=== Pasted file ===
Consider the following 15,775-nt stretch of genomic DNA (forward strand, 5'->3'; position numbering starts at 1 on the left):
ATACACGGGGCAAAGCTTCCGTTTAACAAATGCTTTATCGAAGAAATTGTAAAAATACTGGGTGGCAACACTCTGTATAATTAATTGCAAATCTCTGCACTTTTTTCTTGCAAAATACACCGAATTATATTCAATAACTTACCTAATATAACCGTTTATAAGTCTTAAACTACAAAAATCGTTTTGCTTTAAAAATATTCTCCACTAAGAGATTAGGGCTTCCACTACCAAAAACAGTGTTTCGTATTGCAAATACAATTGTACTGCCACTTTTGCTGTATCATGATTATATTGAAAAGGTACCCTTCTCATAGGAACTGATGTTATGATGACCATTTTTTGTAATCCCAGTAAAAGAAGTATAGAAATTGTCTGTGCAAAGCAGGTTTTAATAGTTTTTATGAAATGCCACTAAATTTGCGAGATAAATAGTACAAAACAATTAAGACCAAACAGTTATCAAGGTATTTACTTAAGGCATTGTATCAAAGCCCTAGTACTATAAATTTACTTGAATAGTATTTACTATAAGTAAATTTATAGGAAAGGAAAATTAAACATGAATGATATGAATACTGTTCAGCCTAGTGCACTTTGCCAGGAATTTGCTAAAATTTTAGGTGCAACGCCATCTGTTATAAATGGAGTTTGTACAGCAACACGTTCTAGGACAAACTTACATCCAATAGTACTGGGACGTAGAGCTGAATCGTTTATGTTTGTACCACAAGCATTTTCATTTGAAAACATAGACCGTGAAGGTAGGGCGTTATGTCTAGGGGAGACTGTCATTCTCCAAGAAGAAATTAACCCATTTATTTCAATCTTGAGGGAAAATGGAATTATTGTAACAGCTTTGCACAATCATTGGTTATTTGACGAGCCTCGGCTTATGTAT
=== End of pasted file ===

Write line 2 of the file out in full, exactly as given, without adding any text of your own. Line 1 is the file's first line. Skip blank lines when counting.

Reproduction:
ATACACGGGGCAAAGCTTCCGTTTAACAAATGCTTTATCGAAGAAATTGTAAAAATACTGGGTGGCAACACTCTGTATAATTAATTGCAAATCTCTGCACTTTTTTCTTGCAAAATACACCGAATTATATTCAATAACTTACCTAATATAACCGTTTATAAGTCTTAAACTACAAAAATCGTTTTGCTTTAAAAATATTCTCCACTAAGAGATTAGGGCTTCCACTACCAAAAACAGTGTTTCGTATTGCAAATACAATTGTACTGCCACTTTTGCTGTATCATGATTATATTGAAAAGGTACCCTTCTCATAGGAACTGATGTTATGATGACCATTTTTTGTAATCCCAGTAAAAGAAGTATAGAAATTGTCTGTGCAAAGCAGGTTTTAATAGTTTTTATGAAATGCCACTAAATTTGCGAGATAAATAGTACAAAACAATTAAGACCAAACAGTTATCAAGGTATTTACTTAAGGCATTGTATCAAAGCCCTAGTACTATAAATTTACTTGAATAGTATTTACTATAAGTAAATTTATAGGAAAGGAAAATTAAACATGAATGATATGAATACTGTTCAGCCTAGTGCACTTTGCCAGGAATTTGCTAAAATTTTAGGTGCAACGCCATCTGTTATAAATGGAGTTTGTACAGCAACACGTTCTAGGACAAACTTACATCCAATAGTACTGGGACGTAGAGCTGAATCGTTTATGTTTGTACCACAAGCATTTTCATTTGAAAACATAGACCGTGAAGGTAGGGCGTTATGTCTAGGGGAGACTGTCATTCTCCAAGAAGAAATTAACCCATTTATTTCAATCTTGAGGGAAAATGGAATTATTGTAACAGCTTTGCACAATCATTGGTTATTTGACGAGCCTCGGCTTATGTAT